Monday, 25 February 2013

A Guide To Writing Romance - Part Ten

In order to edit your work, you will need to take a step back from your writing, and try and see it from an objective point of view. This isn’t easy, as once words are down on paper, they can appear like fixtures – immovable and permanent. However, if you take off your writing cap and put on your editing cap, you will start to see words (and indeed paragraphs) that can easily be cut from your manuscript. All it takes is a change in perspective. 

Read on for the final instalment of “The Guide To Writing Romance” online course :

Tenth Secret: Edit well


If you’ve developed your characters properly, and advanced your narrative effectively, then your greatest task is to write until the end. Just about everything else can be fixed in the rewrite.

It’s hard to do. Your writer-self is in love with every word and as proud as a new mother. To edit effectively, you have to push this maternal being aside and “murder the babies”, as Ezra Pound said.

You have to switch into being a critical editor, rather than a sensitive writer. You must look at every scene, character and detail. Do they take the story forward? Is there a reason for them to be there?

Here’s a tip: Take a pile of white index cards and allocate one to each chapter in your book. Write a one-sentence description of each scene. If you can’t write down what happens in a scene, you’ll have to seriously consider whether it deserves to be there. What is its purpose? Be ruthless.

Cut adjectives and look for the dreaded sagging middle. If things sag in the middle, look for scenes where nothing much happens. Kill them or make sure something happens that will move your story along.

They’re easy to say, but harder to adhere to. I guarantee, though, that if you can make these points work for you, you’ll have a publishable Romance, full of love, conflict and suspense.
 

Assignment:
 
Write the first page of your romance – no more than 300 words. The first paragraphs of a story must draw your reader in, and make sure they carry the book to the till. Make sure you don’t waste your most critical passage on background or too much description.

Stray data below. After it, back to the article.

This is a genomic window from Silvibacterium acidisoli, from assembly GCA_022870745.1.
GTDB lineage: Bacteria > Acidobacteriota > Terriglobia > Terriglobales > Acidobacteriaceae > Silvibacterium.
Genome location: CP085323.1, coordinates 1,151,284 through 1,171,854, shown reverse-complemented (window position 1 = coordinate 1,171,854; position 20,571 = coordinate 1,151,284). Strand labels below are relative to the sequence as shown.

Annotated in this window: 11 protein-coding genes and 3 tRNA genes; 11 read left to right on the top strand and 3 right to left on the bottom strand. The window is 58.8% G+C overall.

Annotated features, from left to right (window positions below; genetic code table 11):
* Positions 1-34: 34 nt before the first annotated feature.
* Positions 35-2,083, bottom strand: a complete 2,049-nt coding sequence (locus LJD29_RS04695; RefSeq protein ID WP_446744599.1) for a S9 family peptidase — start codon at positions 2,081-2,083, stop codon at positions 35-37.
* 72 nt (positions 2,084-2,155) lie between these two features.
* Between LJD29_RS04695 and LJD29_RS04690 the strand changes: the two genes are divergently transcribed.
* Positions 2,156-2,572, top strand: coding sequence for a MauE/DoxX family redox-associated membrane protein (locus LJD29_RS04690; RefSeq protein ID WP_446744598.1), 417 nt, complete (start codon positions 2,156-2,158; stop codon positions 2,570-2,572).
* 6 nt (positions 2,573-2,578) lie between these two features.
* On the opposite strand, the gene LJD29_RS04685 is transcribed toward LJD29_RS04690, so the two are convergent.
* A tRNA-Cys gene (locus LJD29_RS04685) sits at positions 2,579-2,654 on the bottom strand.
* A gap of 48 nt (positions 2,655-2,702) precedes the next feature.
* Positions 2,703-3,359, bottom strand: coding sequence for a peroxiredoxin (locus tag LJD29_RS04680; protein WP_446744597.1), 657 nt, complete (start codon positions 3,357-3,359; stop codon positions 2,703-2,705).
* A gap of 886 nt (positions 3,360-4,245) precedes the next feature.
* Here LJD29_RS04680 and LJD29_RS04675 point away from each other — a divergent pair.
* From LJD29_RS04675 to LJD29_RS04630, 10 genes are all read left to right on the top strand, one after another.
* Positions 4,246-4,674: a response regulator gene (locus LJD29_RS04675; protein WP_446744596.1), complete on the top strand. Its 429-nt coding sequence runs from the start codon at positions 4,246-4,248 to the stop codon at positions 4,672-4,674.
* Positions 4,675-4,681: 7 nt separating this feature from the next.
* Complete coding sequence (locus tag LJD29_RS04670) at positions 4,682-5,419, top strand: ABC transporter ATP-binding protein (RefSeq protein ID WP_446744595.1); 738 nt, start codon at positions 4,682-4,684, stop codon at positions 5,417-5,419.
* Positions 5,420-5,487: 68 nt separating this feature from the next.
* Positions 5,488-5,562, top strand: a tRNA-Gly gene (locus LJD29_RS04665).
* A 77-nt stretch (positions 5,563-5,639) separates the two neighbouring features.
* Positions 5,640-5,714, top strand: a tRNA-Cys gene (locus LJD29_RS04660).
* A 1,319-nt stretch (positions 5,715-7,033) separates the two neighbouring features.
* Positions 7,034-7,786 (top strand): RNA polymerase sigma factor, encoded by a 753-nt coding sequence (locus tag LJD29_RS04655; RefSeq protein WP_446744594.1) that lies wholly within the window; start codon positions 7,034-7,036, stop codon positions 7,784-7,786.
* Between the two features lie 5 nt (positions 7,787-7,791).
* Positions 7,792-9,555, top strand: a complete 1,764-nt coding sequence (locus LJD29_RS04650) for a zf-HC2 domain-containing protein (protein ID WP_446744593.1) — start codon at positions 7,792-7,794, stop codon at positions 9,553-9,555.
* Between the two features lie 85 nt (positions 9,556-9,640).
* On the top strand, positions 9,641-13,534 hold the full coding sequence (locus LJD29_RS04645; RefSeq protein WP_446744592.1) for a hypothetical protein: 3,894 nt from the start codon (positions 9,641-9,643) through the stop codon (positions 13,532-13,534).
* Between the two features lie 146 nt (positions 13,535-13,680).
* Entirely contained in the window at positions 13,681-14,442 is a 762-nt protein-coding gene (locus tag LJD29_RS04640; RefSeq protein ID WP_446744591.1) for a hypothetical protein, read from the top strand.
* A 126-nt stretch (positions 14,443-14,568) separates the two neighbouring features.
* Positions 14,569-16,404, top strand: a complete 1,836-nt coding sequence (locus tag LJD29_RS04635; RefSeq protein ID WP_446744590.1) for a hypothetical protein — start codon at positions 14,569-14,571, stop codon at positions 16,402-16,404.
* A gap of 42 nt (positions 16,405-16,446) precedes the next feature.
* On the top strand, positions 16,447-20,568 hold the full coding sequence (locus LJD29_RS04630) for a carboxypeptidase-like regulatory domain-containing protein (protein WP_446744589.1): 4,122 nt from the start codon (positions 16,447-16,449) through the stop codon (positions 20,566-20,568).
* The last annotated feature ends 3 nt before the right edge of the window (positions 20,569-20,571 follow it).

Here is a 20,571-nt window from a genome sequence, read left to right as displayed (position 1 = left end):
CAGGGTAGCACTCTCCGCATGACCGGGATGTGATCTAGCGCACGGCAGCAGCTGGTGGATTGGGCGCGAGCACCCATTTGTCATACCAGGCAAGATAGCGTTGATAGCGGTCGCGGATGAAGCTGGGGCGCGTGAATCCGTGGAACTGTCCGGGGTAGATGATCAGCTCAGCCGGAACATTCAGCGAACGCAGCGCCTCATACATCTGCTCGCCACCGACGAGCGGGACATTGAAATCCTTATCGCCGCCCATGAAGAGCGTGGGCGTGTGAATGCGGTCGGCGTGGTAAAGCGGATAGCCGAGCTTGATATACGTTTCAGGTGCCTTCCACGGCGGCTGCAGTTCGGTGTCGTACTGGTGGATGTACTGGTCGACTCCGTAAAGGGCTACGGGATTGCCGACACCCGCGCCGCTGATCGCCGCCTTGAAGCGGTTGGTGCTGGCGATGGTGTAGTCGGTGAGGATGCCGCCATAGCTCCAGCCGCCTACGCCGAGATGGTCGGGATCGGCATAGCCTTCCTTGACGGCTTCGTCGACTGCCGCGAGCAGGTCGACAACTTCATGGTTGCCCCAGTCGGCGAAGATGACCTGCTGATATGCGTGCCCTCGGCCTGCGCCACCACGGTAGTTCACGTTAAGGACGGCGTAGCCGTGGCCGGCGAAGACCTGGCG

Start in a scene where something is happening. In the process, we’d like to meet your heroine and glimpse her environment – not in great detail, but we’d like to form our first impression of her and her world.
 

 

 

Monday, 18 February 2013

A Guide To Writing Romance - Part Nine

The inspiration for my first novel, The Dashing Debutante, came from a scene that flashed into my mind of a man and a woman involved in a spirited argument. I wrote that scene down on a scrap of paper and created a whole story around it. I have always enjoyed writing dialogue scenes – for me they are the most fun aspect of creative writing. If done well, dialogue has immense power to move your story along. It’s a great way to end a chapter on an intriguing cliff-hanger, and it’s also a wonderful way to convey how two people relate to each other, as opposed to those long descriptive paragraphs about their relationship which could slow the story down.

Read on to find out more about writing believable dialogue from “The Guide To Writing Romance” online course:
Ninth Secret: Write believable dialogue
This is what people first notice about a book. If the dialogue rings true, it brings pace and energy to a story. It helps you “show”, rather than tell what your characters are like.

Dialogue should be the appearance of real speech. But if you’ve ever recorded people speaking, you’ll see they do a lot of repeating and um-ing and ah-ing. If you faithfully include all of this, your dialogue will become turgid and tedious.

The challenge for the writer is to give the appearance of real speech, without its drawbacks. Allow people to interrupt each other, have them not finish their sentences, but don’t let them go on long, circuitous repetitions.
  

Exercise:

Buy yourself a cappuccino as a reward for nearly finishing the first module of our Guide. Seat yourself strategically, where you can hear what other patrons are saying without being too obvious. Take a small recording device or notebook with you and eavesdrop shamelessly.
 
Write down exact words or, if you’re recording, transcribe it faithfully when you get home. Don’t just write down the gist of what was said. Try to get the rhythms and the quirks of vocabulary.
 
See how people stop, start and talk in parallel without listening to each other. If you’re going to be a writer, do this often. It will help you develop a feel for the way real people use language.
 

 

Thursday, 14 February 2013

Writing on Valentine’s Day

The month of February is always about romance, yet the nature of expected romance means that it isn’t always all that romantic in the classic sense of the word. Have you ever read a romance novel where the hero proposes to the heroine on Valentine’s Day? I certainly haven’t, and I think there are a number of reasons why this is so. Firstly, when it is expected of people to be romantic, there’s an element of predictability about it all, and when you’re writing a romance novel, unpredictability is key in creating a strong, compelling plot. It’s far more dramatic for a heroine to receive a proposal from a hero on a windswept cliff after he’s rescued her from nearly tumbling down a cliff face, say, than for that same hero to propose in a staid restaurant setting with hovering waiters all around on 14 February.